If you were in the S&P 500 index you got the full cap of 13% credit.
If you had switched to the blended index as I suggested you would have got the full cap of 16% [this is all dependent upon what month your anniversary is as the index credit has some variance from month to month. These credits assume a December anniversary date]
The variable rate loan charge is 4.5% currently, so if you were taking out a variable loan last year you would have made 11.5% on the money you had loaned out.

Obviously, if you had money in an index mutual fund you would have bigger gains this year, but as I have demonstrated many times before, the lack of losses in the account more than makes up for the occasional underperformance vis a vis the index with downside market risk.

The last year demonstrates the strategy working just as it should.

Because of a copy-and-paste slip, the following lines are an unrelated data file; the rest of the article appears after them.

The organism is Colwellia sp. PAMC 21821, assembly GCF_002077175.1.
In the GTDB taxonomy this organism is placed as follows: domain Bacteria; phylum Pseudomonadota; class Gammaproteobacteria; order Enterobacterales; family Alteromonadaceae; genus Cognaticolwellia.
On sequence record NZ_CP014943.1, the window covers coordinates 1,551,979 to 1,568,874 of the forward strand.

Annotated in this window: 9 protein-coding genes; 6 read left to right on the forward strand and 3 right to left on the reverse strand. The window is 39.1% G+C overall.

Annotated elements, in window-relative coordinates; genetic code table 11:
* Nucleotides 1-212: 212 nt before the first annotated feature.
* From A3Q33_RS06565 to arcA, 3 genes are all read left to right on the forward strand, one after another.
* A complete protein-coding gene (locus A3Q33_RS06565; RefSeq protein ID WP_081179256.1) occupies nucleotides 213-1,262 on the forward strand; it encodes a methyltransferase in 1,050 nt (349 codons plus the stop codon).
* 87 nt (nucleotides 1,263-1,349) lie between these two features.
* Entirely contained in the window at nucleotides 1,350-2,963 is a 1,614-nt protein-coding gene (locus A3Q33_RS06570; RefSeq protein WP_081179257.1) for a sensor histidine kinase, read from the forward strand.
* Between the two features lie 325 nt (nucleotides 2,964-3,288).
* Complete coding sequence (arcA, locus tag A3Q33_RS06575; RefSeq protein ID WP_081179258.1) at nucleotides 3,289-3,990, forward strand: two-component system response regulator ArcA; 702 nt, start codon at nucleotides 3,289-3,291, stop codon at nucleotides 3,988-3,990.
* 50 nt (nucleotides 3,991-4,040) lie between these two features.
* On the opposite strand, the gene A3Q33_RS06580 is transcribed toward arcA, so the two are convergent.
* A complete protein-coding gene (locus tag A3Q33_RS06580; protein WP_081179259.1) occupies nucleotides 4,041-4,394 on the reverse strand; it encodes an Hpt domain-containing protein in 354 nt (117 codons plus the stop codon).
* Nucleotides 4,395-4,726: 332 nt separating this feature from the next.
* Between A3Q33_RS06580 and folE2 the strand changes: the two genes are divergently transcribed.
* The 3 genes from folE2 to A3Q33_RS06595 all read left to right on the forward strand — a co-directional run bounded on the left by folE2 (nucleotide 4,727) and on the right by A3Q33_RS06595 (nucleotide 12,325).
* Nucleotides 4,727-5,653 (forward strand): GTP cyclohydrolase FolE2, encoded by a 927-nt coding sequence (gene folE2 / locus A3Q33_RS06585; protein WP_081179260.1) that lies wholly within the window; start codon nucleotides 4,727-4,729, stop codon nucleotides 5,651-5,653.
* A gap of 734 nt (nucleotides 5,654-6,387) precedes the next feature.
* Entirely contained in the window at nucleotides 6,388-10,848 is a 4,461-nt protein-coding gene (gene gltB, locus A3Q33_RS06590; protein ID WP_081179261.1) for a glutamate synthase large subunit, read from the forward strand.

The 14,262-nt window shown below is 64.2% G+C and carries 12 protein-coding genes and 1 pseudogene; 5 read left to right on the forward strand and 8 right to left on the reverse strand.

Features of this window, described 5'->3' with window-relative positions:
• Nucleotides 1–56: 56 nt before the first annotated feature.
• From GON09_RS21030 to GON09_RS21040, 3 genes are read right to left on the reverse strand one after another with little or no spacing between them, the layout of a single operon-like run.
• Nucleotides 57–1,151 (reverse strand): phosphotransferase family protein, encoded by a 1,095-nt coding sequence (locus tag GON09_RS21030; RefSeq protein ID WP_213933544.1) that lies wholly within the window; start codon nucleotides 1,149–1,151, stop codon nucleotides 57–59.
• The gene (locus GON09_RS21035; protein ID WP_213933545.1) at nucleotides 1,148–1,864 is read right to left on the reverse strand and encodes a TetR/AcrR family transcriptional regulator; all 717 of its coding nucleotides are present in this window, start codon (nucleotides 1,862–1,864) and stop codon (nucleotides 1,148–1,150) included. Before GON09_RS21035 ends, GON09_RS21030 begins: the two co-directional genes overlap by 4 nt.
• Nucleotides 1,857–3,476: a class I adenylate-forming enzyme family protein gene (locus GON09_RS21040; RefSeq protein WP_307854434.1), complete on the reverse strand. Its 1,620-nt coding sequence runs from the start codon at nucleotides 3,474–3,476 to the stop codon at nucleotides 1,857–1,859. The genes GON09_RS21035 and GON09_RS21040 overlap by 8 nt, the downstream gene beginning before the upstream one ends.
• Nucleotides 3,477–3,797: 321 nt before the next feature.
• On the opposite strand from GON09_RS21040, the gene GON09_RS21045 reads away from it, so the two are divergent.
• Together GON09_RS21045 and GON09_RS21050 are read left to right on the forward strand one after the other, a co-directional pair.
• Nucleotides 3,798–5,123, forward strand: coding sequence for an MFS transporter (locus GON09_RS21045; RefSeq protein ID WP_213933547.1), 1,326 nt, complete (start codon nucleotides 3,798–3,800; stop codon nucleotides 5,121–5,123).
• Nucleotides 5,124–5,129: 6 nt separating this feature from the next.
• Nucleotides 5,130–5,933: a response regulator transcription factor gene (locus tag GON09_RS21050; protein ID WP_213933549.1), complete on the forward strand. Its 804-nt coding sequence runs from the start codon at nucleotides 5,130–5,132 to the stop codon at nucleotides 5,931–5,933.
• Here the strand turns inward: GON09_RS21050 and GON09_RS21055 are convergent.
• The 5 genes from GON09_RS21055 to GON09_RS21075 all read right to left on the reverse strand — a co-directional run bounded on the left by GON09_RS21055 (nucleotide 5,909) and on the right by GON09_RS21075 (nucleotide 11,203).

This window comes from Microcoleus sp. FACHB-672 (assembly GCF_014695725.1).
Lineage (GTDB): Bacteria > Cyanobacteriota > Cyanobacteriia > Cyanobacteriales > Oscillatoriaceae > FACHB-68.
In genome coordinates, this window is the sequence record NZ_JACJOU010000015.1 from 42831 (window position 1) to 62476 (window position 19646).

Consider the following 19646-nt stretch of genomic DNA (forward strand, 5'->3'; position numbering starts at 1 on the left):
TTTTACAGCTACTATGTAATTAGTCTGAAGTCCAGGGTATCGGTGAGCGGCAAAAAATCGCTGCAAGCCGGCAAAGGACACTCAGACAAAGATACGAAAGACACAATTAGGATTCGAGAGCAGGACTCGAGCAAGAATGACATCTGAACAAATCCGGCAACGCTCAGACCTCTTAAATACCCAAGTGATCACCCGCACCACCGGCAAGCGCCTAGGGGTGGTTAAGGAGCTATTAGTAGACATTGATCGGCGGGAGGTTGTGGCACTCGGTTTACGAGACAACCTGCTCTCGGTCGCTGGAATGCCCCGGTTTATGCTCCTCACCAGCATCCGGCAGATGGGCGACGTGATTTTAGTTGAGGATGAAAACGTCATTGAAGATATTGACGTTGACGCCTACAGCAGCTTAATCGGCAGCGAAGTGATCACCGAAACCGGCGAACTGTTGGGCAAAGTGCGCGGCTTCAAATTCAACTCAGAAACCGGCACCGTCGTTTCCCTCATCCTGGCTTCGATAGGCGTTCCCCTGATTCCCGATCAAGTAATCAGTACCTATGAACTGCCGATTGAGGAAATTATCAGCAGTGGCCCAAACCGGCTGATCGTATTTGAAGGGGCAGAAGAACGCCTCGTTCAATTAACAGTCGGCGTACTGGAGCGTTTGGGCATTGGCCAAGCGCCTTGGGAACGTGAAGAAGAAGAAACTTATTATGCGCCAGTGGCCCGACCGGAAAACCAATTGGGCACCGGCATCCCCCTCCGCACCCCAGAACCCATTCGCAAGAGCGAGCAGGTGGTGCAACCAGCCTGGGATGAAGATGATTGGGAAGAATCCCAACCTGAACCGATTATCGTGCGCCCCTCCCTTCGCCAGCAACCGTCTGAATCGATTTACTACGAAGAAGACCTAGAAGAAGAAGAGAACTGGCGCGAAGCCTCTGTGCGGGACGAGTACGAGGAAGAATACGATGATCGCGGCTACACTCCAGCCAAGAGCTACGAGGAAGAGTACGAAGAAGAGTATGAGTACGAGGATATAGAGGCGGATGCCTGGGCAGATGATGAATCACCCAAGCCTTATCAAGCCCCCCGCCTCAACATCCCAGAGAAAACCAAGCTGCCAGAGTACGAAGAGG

It was pointed out to me that I haven’t written a full post on using EIULs for retirement income in a long while, so I will write one this month for those new to my blog.

Minnesota Life Equity Index Universal Life Policy Gets Better September 12, 2013

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My #1 rated EIUL is currently The Eclipse by Minnesota Life.  This month it improved the future performance by adding in a interest bonus.  As usual they accomplished this in a way that allows for better performance and safety.  Since inception 11 years ago this has been the top performer in the industry.  I think this change keeps it there.  Also of interest is that the change applies to anyone that currently owns the policy.

 

The way the bonus works is that a bonus interest is added to the account value every year after year 10.  The bonus is calculated by adding up the previous 10 years worth interest credits and multiplying by 1%.  Once the bonus is received it is then counted in the addition for all future years so it is a compounded interest credit.

The company has calculated that this will raise the accumulated cash and potential distributions by between 13% and 18%.  I ran my first illustration using the bonus and it really adds value.  Obviously the longer you have to get the bonus the more value.